[Annelida] Graduate & Postdoc Positions: WormNet - Annelid Tree of
(by ken from auburn.edu)
Fri Nov 26 12:59:05 EST 2010
Graduate Positions and Postdoc Opportunities: WormNet II: Assembling the Annelid Tree of Life
An international collaborative research team is seeking graduate students and postdocs to participate in a large-scale project on annelid phylogeny under a recently awarded NSF Assembling the Tree of Life grant.
The team includes Ken Halanych and Scott Santos (Auburn University), Damhnait McHugh (Colgate University), Sam James (Kansas University), Anja Schulze (Texas A&M Galveston), Frank Anderson (Southern Illinois University), Christer Erséus (University of Gothenberg), Torsten Struck (University of Osnabrück) and Christoph Bleidorn (University of Leipzig). The public summary for the project is listed below.
Potential study areas include molecular and morphological phylogenetics, phylogenomics, bioinformatics, annelid biology, taxonomy and macroevolution.
There is the possibility to work between the above laboratories for cross training.
The >16,000 recognized species of annelids exhibit immense morphological diversity and include such distinct groups as fireworms, earthworms, bloodworms, leeches, and many more. As sediment feeders, scavengers, and predators, annelids occupy terrestrial and aquatic habitats worldwide and are the most abundant fauna (larger than 1 mm) in the deep sea, Earths most extensive habitat. Annelids have economic importance as bait, pests, invasive species (e.g., oyster borers), and ecosystem engineers. Nonetheless, many fundamental questions about annelids remain unresolved because knowledge of their diversity and evolutionary history is lacking. To fill this gap, this international project will assemble the annelid family tree using a large-scale, multi-tiered approach. The oldest relationships will be examined with high-throughput genomic techniques. Recent relationships will be resolved with traditional DNA approaches and a community-based sequencing service that will examine approximately 3,000 species.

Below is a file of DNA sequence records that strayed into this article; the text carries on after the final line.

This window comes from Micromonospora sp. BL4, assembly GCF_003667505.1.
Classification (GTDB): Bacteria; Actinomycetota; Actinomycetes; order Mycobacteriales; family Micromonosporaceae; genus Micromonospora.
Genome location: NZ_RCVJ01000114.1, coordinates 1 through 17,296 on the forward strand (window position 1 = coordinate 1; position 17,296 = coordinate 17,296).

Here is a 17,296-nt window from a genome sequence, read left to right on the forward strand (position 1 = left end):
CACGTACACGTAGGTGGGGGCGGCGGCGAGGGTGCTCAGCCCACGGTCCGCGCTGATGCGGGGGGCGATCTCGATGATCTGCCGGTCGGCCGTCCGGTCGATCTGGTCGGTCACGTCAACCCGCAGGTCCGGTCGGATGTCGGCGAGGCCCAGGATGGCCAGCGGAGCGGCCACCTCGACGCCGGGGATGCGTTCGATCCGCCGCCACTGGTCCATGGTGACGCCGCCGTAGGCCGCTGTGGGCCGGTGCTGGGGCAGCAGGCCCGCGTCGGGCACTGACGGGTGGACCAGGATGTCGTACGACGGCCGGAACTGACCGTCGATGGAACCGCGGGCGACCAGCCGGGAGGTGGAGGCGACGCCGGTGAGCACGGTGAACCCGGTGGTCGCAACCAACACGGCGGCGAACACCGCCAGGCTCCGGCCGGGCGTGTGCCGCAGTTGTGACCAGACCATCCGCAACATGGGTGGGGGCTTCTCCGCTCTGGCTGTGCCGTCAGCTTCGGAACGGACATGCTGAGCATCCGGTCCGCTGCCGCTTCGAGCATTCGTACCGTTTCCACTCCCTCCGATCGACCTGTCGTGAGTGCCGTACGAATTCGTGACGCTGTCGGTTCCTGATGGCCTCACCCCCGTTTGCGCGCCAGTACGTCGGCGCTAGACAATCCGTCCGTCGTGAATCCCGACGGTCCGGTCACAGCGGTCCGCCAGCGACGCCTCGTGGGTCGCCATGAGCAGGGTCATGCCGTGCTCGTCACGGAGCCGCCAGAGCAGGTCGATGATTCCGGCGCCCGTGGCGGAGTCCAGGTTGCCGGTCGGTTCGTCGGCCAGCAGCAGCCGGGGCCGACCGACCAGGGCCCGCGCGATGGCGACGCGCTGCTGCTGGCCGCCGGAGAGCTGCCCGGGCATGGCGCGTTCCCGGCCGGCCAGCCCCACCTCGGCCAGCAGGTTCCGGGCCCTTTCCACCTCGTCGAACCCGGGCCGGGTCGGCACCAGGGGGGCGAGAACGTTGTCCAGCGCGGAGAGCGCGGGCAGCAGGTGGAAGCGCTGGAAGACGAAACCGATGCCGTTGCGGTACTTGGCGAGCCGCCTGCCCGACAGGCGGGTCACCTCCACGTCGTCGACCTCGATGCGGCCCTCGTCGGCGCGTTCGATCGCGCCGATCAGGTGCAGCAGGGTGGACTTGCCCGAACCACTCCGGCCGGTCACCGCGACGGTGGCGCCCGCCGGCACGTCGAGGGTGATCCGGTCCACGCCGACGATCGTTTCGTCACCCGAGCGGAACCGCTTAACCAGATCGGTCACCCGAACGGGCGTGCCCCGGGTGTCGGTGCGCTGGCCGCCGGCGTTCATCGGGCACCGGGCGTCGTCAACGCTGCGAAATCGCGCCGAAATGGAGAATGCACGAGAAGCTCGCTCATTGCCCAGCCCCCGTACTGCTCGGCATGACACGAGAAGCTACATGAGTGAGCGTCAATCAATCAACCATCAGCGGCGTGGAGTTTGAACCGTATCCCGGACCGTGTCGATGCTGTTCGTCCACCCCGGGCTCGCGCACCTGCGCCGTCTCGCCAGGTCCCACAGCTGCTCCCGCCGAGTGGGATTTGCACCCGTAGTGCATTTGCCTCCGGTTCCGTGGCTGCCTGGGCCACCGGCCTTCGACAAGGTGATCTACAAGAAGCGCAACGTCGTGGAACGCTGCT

As one of the few segmented phyla, annelids are integral to the understanding of animal evolution. This project has significant interdisciplinary implications in fields such as developmental biology, paleontology, marine biology, physiology, and evolution. Specimens, data, and educational resources will be publicly available. Extensive human resource development includes training >25 undergraduates, >5 graduate students and >4 postdoctoral researchers at four institutions, and recruitment of underrepresented groups. K-12 outreach will foster broad scientific participation with the general public.
Those interested should contact one of the laboratories below (primary responsibilities listed in parentheses):
Dr. Anja Schulze - Texas A&M Galveston (will oversee the mitochondrial community-sequencing project and contribute to sequencing of nuclear genes)
schulzea from tamug.edu
Dr. Frank Anderson - Southern Illinois University (will oversee collection of clathrin and ribonucleotide reductase small subunit sequences for non-clitellate annelids, prepare cDNA libraries for sequencing and share responsibility for mitochondrial community sequencing).
feander from siu.edu
Dr. Scott Santos - Auburn University (will be responsible for the data pipelines, bioinformatic analyses, and database management)
santos from auburn.edu
Dr. Ken Halanych - Auburn University (will be responsible for general oversight of the project, and will coordinate preparation of cDNA libraries and oversee next-generation sequencing)
ken from auburn.edu
Kenneth M. Halanych
Marine Biology Coordinator
Biological Sciences Department
Life Sciences Bld. 101
Auburn, AL 36849
Biology Fax (334)-844-1645
e-mail: ken from auburn.edu
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